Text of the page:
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cheval-de-frise (shuh-VAL duh FREEZ) noun plural chevaux-de-frise (shuh-VOH duh FREEZ)
1. An obstacle, typically made of wood, covered with barbed wire or spikes, used to block the advancing enemy.
2. A line of nails, spikes, or broken glass set on top of a wall or railing to deter intruders.
[From French, literally horse of Friesland, so named because it was first used by Frisians who lacked cavalry.]
"Fold back the leaves of an artichoke and you discover ... more artichoke
leaves, at least until you come to the succulent, secret heart hidden
beneath a chevaux-de-frise of thistle-like bristle."
"On the land side, outside the battlements, are acres of chevaux-de-frise:
sharp rock slabs set vertically into the ground, making it virtually
impossible for a person to pass, let alone a horse."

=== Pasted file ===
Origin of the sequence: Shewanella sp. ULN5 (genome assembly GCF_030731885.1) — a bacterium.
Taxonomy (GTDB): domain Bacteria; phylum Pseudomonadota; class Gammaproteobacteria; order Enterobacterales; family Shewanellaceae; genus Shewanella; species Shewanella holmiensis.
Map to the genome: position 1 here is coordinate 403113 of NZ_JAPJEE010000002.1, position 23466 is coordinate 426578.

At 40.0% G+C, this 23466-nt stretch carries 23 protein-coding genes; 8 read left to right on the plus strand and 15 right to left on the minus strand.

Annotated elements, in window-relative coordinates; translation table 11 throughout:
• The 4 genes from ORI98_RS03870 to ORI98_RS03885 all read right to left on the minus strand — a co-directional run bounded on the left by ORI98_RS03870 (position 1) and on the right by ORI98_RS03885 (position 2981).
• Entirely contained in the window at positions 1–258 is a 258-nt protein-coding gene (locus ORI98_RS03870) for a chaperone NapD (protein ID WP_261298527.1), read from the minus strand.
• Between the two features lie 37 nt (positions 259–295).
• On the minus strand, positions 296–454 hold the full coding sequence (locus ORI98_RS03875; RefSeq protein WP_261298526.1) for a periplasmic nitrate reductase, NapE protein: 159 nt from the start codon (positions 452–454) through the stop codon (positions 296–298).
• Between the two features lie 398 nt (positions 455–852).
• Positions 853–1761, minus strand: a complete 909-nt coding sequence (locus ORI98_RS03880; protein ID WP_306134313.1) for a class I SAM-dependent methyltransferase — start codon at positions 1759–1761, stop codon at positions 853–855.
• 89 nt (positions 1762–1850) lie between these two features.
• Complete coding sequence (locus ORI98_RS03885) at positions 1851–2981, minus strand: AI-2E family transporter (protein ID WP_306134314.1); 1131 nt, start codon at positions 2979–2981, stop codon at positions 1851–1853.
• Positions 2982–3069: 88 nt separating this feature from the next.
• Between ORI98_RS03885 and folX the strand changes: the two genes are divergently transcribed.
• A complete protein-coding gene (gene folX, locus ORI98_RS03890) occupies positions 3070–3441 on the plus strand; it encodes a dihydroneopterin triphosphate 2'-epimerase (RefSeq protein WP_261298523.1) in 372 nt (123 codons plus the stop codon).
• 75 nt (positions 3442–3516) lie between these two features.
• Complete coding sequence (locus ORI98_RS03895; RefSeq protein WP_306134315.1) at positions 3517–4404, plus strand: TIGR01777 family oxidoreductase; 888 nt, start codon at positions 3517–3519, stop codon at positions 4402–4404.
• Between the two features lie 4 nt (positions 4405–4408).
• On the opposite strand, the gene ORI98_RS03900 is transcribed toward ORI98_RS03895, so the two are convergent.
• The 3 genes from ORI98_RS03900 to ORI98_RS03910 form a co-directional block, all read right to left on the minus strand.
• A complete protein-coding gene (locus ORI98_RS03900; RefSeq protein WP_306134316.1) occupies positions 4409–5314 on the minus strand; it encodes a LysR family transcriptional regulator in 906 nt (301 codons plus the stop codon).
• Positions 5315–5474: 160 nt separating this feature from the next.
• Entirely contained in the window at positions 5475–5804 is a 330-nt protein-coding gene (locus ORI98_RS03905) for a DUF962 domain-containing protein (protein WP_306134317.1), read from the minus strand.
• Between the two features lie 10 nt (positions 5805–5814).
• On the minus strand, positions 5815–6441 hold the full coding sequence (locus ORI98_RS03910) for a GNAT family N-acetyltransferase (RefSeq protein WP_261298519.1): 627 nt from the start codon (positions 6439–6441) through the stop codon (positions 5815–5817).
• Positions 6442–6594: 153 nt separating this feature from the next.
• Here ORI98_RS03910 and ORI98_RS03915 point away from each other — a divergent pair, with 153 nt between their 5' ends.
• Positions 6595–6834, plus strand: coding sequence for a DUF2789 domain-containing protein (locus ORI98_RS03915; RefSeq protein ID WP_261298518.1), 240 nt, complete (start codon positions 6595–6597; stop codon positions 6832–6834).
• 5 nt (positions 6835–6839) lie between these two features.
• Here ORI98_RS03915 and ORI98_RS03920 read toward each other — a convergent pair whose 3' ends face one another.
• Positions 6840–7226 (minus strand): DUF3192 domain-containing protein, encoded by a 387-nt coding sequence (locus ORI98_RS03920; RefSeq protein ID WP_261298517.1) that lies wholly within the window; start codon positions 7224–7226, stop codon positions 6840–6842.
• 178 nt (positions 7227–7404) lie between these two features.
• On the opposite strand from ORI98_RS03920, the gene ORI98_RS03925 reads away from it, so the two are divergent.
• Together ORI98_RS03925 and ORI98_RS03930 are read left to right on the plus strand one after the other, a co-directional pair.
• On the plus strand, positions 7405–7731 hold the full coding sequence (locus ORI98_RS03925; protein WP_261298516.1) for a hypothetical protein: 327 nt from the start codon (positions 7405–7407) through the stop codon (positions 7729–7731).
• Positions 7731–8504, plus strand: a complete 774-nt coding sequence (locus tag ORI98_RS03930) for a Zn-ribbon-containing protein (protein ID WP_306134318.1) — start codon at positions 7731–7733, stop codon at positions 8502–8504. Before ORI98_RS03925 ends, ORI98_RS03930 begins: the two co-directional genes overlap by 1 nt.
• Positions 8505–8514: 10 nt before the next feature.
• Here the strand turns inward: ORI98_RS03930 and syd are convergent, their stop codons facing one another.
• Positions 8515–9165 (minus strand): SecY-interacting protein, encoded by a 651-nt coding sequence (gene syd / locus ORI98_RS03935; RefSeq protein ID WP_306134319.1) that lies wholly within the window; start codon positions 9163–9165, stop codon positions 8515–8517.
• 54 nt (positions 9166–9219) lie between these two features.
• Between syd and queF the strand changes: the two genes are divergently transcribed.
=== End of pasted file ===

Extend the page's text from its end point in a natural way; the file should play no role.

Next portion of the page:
Artists sit on art horses -- wooden benches with supports for their canvases. Carpenters use saw horses, so called because they clearly look like stylized representations of the animal. Not so obvious are horses -- or their cousins -- hiding in many everyday objects. Literally speaking, an easel is an ass (from Dutch ezel), while a bidet is a pony (from French bidet).
We continue with the theme from the last week: words with horse-related origins. In each of this week's terms, there is a horse lurking somewhere in its etymology.
The innocent and the beautiful have no enemy but time. -William Butler Yeats, writer, Nobel laureate (1865-1939)
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